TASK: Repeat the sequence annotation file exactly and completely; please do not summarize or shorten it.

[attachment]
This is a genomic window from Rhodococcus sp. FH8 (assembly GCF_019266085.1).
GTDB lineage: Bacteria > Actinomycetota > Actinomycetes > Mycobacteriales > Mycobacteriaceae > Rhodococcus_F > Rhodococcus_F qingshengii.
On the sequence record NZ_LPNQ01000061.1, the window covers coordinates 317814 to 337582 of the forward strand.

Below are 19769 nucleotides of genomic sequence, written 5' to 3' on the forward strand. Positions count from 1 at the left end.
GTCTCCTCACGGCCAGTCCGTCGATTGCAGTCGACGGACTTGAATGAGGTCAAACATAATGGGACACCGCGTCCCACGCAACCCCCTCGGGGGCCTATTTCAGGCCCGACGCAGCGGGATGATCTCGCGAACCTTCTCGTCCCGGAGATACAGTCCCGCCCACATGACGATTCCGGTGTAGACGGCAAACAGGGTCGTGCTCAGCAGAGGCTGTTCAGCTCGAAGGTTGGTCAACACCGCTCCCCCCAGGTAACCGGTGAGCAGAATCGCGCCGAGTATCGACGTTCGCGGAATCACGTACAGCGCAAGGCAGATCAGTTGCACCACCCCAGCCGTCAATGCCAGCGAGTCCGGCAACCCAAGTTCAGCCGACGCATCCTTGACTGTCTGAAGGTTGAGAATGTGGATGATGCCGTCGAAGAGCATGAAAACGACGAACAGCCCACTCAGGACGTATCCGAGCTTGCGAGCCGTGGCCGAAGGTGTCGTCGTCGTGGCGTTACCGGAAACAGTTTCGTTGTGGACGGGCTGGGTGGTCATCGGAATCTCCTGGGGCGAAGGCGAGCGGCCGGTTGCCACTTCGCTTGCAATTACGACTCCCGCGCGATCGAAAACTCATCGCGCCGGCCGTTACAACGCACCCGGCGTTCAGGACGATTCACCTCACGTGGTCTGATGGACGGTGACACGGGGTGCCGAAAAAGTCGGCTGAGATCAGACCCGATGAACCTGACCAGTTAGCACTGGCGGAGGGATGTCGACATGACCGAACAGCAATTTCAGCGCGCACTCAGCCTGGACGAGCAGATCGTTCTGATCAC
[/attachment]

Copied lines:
This is a genomic window from Rhodococcus sp. FH8 (assembly GCF_019266085.1).
GTDB lineage: Bacteria > Actinomycetota > Actinomycetes > Mycobacteriales > Mycobacteriaceae > Rhodococcus_F > Rhodococcus_F qingshengii.
On the sequence record NZ_LPNQ01000061.1, the window covers coordinates 317814 to 337582 of the forward strand.

Below are 19769 nucleotides of genomic sequence, written 5' to 3' on the forward strand. Positions count from 1 at the left end.
GTCTCCTCACGGCCAGTCCGTCGATTGCAGTCGACGGACTTGAATGAGGTCAAACATAATGGGACACCGCGTCCCACGCAACCCCCTCGGGGGCCTATTTCAGGCCCGACGCAGCGGGATGATCTCGCGAACCTTCTCGTCCCGGAGATACAGTCCCGCCCACATGACGATTCCGGTGTAGACGGCAAACAGGGTCGTGCTCAGCAGAGGCTGTTCAGCTCGAAGGTTGGTCAACACCGCTCCCCCCAGGTAACCGGTGAGCAGAATCGCGCCGAGTATCGACGTTCGCGGAATCACGTACAGCGCAAGGCAGATCAGTTGCACCACCCCAGCCGTCAATGCCAGCGAGTCCGGCAACCCAAGTTCAGCCGACGCATCCTTGACTGTCTGAAGGTTGAGAATGTGGATGATGCCGTCGAAGAGCATGAAAACGACGAACAGCCCACTCAGGACGTATCCGAGCTTGCGAGCCGTGGCCGAAGGTGTCGTCGTCGTGGCGTTACCGGAAACAGTTTCGTTGTGGACGGGCTGGGTGGTCATCGGAATCTCCTGGGGCGAAGGCGAGCGGCCGGTTGCCACTTCGCTTGCAATTACGACTCCCGCGCGATCGAAAACTCATCGCGCCGGCCGTTACAACGCACCCGGCGTTCAGGACGATTCACCTCACGTGGTCTGATGGACGGTGACACGGGGTGCCGAAAAAGTCGGCTGAGATCAGACCCGATGAACCTGACCAGTTAGCACTGGCGGAGGGATGTCGACATGACCGAACAGCAATTTCAGCGCGCACTCAGCCTGGACGAGCAGATCGTTCTGATCAC